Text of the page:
Roxane Richter, Customer Systems Editor
Like everything else in energy, Customer Information Systems (CIS) seem to be splintering into factions, or disaggregating, if you will.
About three years ago, everyone in the CIS vendor sphere seemed to be touting an “end-to-end” solution for energy companies. But now, driven by deregulation, software providers in customer systems are “componentizing” the parts and pieces that make up a CIS solution. With the puzzle of CIS systems now broken apart, energy concerns can now pick and choose the pieces they need. In other words, retailers (who don’t need meter reading), or an energy company that chooses to outsource a service, can purchase exactly what they need-billing, pricing of rates, load pattern analysis, meter services, databases-and nothing else.
“Component-based CIS basically means the ability to use a part of the system independent of the other parts. So you can use a rating engine without meter management or field orders, and so on,” explained SPL WorldGroup Chief Software Architect Brian Owenson, “A CIS system, like SPL’s CIS Plus Generation 3, can be broken apart into the customer care and service, billing and accounts receivable, meter management and reading, and work flow, messaging and notification. The notification part is an especially critical piece in the deregulated industry now that UDCs and retailers need to exchange information electronically.”
The need to stay “fast on your feet” in the energy business today remains mission-critical in order to keep pace with the pack of deregulated competitors. “In the deregulated market, companies realized that they had to change business processes with big swings. One minute you’re Entergy in four states, and the next minute you’re acquired by Florida Power & Light and you’re in four more states. So companies need to be more flexible today,” said Pete Sarsany, Ernst & Young utilities group senior manager, “Instead of buying an ‘all-singing, all-dancing’ CIS system, this new ‘best-of-breed’ approach allows companies to become a Jack Be Nimble to market.”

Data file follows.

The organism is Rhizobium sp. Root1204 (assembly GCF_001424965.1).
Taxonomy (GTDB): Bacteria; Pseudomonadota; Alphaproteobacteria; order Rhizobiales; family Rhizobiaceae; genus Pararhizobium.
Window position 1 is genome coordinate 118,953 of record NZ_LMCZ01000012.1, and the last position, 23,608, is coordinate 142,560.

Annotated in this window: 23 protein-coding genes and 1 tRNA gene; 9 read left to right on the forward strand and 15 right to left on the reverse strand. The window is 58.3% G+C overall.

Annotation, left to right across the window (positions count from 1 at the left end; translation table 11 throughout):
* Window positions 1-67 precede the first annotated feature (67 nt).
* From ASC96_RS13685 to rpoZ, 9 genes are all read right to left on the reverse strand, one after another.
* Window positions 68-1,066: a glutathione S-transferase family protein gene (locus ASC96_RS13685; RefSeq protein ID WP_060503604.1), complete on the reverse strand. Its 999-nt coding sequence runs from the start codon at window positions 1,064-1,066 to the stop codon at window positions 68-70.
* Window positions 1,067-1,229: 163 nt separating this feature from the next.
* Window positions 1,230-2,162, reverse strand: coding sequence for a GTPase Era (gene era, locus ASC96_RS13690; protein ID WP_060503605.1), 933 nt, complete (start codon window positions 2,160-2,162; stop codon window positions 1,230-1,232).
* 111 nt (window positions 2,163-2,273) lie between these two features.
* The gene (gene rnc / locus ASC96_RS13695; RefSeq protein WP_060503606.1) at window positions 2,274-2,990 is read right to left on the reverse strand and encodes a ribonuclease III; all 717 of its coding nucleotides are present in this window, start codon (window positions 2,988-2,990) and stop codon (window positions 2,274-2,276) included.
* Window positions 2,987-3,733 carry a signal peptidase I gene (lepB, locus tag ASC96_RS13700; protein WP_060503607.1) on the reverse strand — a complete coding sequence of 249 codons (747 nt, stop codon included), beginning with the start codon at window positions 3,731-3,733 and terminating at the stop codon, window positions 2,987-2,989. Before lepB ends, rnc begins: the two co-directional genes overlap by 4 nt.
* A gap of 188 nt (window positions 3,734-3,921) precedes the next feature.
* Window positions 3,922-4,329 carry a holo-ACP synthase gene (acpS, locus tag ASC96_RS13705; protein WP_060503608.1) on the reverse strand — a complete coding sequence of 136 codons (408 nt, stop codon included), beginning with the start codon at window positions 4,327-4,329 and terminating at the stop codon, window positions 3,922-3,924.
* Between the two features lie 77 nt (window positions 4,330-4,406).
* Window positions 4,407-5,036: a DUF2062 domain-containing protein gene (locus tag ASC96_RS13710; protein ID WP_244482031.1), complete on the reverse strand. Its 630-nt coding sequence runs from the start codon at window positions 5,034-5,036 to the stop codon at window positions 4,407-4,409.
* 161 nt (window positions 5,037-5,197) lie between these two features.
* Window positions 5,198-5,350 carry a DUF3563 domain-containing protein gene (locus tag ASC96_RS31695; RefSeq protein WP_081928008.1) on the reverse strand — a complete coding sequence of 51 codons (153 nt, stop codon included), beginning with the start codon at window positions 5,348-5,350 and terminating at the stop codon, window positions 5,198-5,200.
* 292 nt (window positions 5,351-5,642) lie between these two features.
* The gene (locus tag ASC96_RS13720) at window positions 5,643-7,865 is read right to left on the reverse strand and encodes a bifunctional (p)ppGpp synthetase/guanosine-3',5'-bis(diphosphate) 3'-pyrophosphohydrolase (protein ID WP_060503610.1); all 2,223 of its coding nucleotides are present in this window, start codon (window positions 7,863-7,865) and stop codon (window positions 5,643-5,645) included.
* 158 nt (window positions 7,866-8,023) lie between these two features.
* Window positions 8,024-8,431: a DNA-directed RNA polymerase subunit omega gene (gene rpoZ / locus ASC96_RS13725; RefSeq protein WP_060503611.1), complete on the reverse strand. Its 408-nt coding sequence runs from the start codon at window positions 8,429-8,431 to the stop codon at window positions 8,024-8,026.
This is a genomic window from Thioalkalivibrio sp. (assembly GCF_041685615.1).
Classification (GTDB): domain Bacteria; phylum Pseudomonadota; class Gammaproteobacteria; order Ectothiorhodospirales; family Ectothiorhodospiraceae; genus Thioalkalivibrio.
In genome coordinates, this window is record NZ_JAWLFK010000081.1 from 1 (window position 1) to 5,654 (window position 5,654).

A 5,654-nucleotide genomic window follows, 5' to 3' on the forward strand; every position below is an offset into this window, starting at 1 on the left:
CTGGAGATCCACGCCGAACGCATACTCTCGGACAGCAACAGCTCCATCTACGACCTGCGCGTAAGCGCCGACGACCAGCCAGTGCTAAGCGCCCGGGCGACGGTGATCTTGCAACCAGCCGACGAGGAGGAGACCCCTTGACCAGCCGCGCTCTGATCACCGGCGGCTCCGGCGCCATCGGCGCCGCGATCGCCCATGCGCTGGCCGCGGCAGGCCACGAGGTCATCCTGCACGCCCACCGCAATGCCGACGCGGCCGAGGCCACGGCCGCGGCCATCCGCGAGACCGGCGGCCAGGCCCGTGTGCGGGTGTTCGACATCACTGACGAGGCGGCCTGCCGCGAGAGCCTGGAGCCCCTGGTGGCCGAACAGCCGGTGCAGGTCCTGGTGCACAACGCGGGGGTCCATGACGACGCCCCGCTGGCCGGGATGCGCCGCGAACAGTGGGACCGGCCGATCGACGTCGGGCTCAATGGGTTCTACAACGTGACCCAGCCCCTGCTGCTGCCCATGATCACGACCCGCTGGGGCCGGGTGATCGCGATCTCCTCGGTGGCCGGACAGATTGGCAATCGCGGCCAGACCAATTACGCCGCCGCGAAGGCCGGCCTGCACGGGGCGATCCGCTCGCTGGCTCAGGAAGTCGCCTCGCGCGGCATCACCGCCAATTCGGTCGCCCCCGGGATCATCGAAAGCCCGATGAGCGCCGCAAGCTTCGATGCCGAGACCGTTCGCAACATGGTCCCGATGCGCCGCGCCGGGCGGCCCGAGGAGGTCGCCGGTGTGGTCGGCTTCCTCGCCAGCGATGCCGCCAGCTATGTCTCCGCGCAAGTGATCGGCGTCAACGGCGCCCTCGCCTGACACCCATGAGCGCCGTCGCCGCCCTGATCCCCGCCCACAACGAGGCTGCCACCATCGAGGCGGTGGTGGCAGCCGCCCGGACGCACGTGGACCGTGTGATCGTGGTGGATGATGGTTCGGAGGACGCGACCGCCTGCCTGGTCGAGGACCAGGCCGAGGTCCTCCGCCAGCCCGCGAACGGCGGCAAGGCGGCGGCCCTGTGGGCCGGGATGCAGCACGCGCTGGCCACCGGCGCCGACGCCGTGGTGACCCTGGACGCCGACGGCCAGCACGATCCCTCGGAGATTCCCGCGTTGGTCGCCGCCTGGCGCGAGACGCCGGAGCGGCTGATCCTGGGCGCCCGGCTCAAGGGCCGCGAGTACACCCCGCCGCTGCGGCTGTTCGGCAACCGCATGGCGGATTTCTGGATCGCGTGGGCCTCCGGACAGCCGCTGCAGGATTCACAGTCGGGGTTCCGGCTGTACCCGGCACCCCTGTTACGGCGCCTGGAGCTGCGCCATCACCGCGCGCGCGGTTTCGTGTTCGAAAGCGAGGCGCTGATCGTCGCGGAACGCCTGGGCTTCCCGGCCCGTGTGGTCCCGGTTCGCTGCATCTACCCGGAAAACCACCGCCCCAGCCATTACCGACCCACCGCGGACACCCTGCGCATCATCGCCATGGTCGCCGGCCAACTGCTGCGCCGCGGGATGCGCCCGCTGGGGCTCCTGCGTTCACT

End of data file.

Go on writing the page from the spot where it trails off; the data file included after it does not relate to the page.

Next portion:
One slice in the big retail pie
So let’s look at what you need to get to the retail market, and the role that CISs play in that venture. Looking at the big picture, most end-to-end retail energy systems can be divided into a few “major” components: the utility interface (manages the ESP-Utility relationship and shares information between the retail energy market players); a billing and collections system; a customer relationship management (CRM) system which tracks the needs and wants of end-users and can link with the Sales Force Automation system to a field sales, contract administration functions, contact management functions; and a transaction management system (energy supply and purchase, tracking transaction flow, pooling, scheduling, load management, imbalance control, etc.). In that high-tech mix, the CIS system works to maintain the customer relationship in the support of the call center for billing/accounts receivable inquiries, customer service, trouble reporting, customer bill information, load pattern analysis and profiles, customer preferences and comments and new leads or sources of revenues for the marketer. But keep in mind that the retail CIS system is really a collection of applications or modules, and is based upon numerous factors, such an ESP’s business processes, strategic goals, and state and federal regulations.
“The CIS needs of a UDC versus an ESP are very different,” said Orcom Solutions Executive Vice President Mark Crapeau, “Whereas a UDC has to deal with converting data, cleaning its existing data and replacing its legacy with EDI- or XML-enabled systems, an ESP usually has no existing system. An ESP usually needs a system fast, with lots of back-end analysis that can address customer relationship issues like churn, most profitable customers, credit and collections, state regulations and win-back programs.”